By Imtiaz Gul
Friday Times , July 26, 2013
Afghanistan's President Hamid Karzai reacted with an extremely measured and conditional response to Pakistan's invitation for a visit to Islamabad. That was not unexpected.
A day after Pakistan's national security and foreign affairs adviser Sartaj Aziz delivered in person the invitation from the new Prime Minister Nawaz Sharif, the Afghan president practically accepted the invitation in a statement on July 22 in Kabul, but with a caveat - a high level Afghan delegation could visit Pakistan only when a "serious and effective struggle against terrorism and the peace process are on the top of the agenda."
The statement called for solid groundwork ahead of the visit. This predication underscored the suspicions and mistrust that continues to keep the bilateral relationship on tenterhooks.
Ironically, much before Aziz's preparatory visit for highest-level exchanges, the Kabul administration had itself raised issues and vitiated the air when Karzai's chief of staff Karim Khorram claimed the Taliban office in Doha was part of a plot to break Afghanistan, orchestrated by either Pakistan or the United States.
As a matter of fact, this insinuation stemmed from a "twisted" conversation that the Afghan ambassador in Islamabad had with Aziz.
During the brief Kabul visit, Sartaj Aziz also rejected perceptions held by many in Afghanistan that Pakistan controls the Taliban, saying only that "we have some contacts" with the militia.
"We cannot guarantee the success of the peace process. It is the duty of the stakeholders in Afghanistan to undertake an Afghan-led peace process. We will only play facilitation roles that we are asked to play. We will not initiate or impose any solution nor make any concrete proposal. We will only facilitate the inter-dialogue," said Mr Aziz, resonating what the NATO Secretary General Anders Fogh Rasmussen had said at a press conference in the first week of July. For peace and sustainable stability in the region, it is imperative that Afghanistan receives serious and honest cooperation from Pakistan, Rasumussen said, underscoring that the political process is Afghan-led.
This makes perfect sense. As Afghanistan's next door neigbour Pakistan bears considerable responsibility for facilitating peace. But one wonders whether given the current state of uncertainty (the quest for realignments among various stakeholders in Afghanistan ahead of the presidential election and the planned bulk withdrawal of US-led forces by December 2014) makes things any easier for an embattled Pakistan. Fears of its "hegemonic designs" through Taliban proxies accompanying the expectations for unquestioned cooperation seem to stretch beyond realism.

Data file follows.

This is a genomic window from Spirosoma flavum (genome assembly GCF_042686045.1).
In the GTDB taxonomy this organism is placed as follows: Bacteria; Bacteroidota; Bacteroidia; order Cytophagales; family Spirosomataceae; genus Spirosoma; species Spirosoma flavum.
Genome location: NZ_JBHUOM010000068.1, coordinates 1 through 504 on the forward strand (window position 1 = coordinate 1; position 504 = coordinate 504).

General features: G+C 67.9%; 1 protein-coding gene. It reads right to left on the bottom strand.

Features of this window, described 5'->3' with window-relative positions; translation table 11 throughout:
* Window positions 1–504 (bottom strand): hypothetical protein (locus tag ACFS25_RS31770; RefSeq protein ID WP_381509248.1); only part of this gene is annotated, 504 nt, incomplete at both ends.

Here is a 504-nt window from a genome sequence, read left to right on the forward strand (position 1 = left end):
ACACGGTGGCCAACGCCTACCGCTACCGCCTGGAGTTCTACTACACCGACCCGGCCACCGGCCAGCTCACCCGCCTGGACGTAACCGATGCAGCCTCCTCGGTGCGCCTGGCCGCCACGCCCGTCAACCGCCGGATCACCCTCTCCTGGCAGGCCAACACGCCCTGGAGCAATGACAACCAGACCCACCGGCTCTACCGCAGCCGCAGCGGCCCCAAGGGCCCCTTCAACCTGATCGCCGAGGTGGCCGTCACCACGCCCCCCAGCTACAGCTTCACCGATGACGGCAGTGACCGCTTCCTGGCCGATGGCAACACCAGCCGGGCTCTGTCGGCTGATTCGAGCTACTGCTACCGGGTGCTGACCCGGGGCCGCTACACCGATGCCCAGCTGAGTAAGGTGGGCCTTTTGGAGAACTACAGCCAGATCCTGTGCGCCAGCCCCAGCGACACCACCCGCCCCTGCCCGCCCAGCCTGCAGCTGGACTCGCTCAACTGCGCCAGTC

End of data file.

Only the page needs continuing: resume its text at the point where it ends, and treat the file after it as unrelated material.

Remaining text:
Kabul's response to Sartaj Aziz's visit must be seen in the context of an internationally popular narrative on Pakistan which runs like this: Pakistan faces its Armageddon because of the groups it raised, nurtured, and supported for geo-political objectives in India and Afghanistan. With the passage of time these groups, led by the Tehrik-e-Taliban Pakistan (TTP) have upstaged the weak and porous state and operate at will. The Pakistani security apparatus maintains relations with some of the groups and is supporting them for its proxy war in Afghanistan and India.
The most alarming aspect of this narrative relates to the external factors. This narrative totally dismisses even the thought of possible involvement of India, Iran, Afghanistan, or the United States in the proxy war inside Pakistan, as part of a long-held conspiracy theory. Any suggestion that the Indian, Afghan or any other establishment may be doing to Pakistan what it did to the interests of these countries is met with instant scorn and laughed off.
This narrative essentially denies notions of false flag operations, espionage missions and the globally acknowledged practice of proxy wars between or among hostile nations. For them Pakistan is the only bad player and all other victims of this war - including India and Afghanistan - are "helplessly watching" Pakistan undermine their interests.
The part of the narrative about Pakistan's own skewed policies premised on non-state actors remains a reality. State institutions as well as the society suffer as a direct consequence of reliance on religion as a motivational force and on non-state actors as a cost-effective first line of defence. The current mess - fractured relationships with the United States, India and Afghanistan as well as loss of trust among the international community - is a result of that policy.
And that complicates things for Pakistan. Straightening relations with India or Afghanistan is totally contingent upon whether Islamabad and Rawalpindi can demonstrate that they are moving on in deference to the reservations by other countries. Even a few sound administrative measures like putting a squeeze around the Afghan Taliban sheltering in Pakistan, or demobilizing the likes of Hafiz Saeed and Maulana Masood Azhar and their groups, could be the starting point.
Without this the external narrative on Pakistan is not likely to change. Regardless of whether Premier Sharif and President Karzai can exchange visits, the outsiders will not accept that Pakistan faces a proxy war. Nor will relations with India or Afghanistan come out of the current state of mistrust and jingoism.
Imtiaz Gul is the executive director of the independent Centre for Research and Security Studies, and the author of the recently released book Pakistan: Before and After, published by Roli Books, India